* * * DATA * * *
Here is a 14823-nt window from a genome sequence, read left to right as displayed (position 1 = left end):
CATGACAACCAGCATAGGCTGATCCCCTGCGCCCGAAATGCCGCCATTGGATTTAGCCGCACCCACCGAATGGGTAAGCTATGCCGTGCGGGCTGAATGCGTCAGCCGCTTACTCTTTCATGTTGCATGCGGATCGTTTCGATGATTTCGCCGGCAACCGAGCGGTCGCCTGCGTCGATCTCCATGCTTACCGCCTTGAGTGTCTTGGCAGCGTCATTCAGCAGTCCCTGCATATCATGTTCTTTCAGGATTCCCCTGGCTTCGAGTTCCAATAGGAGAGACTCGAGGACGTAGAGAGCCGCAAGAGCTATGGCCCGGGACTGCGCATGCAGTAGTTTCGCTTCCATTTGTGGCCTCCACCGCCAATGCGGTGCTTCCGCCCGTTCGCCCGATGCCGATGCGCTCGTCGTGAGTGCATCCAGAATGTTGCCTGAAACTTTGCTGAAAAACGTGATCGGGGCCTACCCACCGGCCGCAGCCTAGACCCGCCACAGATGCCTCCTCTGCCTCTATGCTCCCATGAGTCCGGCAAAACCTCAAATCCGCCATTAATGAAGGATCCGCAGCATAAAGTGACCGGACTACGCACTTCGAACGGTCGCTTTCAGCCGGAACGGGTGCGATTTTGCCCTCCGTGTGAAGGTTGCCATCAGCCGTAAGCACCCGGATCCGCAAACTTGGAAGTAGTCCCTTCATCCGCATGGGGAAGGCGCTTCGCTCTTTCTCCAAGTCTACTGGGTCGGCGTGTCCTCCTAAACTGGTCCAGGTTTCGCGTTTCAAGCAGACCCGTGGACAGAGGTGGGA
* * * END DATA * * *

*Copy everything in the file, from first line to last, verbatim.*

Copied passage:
Here is a 14823-nt window from a genome sequence, read left to right as displayed (position 1 = left end):
CATGACAACCAGCATAGGCTGATCCCCTGCGCCCGAAATGCCGCCATTGGATTTAGCCGCACCCACCGAATGGGTAAGCTATGCCGTGCGGGCTGAATGCGTCAGCCGCTTACTCTTTCATGTTGCATGCGGATCGTTTCGATGATTTCGCCGGCAACCGAGCGGTCGCCTGCGTCGATCTCCATGCTTACCGCCTTGAGTGTCTTGGCAGCGTCATTCAGCAGTCCCTGCATATCATGTTCTTTCAGGATTCCCCTGGCTTCGAGTTCCAATAGGAGAGACTCGAGGACGTAGAGAGCCGCAAGAGCTATGGCCCGGGACTGCGCATGCAGTAGTTTCGCTTCCATTTGTGGCCTCCACCGCCAATGCGGTGCTTCCGCCCGTTCGCCCGATGCCGATGCGCTCGTCGTGAGTGCATCCAGAATGTTGCCTGAAACTTTGCTGAAAAACGTGATCGGGGCCTACCCACCGGCCGCAGCCTAGACCCGCCACAGATGCCTCCTCTGCCTCTATGCTCCCATGAGTCCGGCAAAACCTCAAATCCGCCATTAATGAAGGATCCGCAGCATAAAGTGACCGGACTACGCACTTCGAACGGTCGCTTTCAGCCGGAACGGGTGCGATTTTGCCCTCCGTGTGAAGGTTGCCATCAGCCGTAAGCACCCGGATCCGCAAACTTGGAAGTAGTCCCTTCATCCGCATGGGGAAGGCGCTTCGCTCTTTCTCCAAGTCTACTGGGTCGGCGTGTCCTCCTAAACTGGTCCAGGTTTCGCGTTTCAAGCAGACCCGTGGACAGAGGTGGGA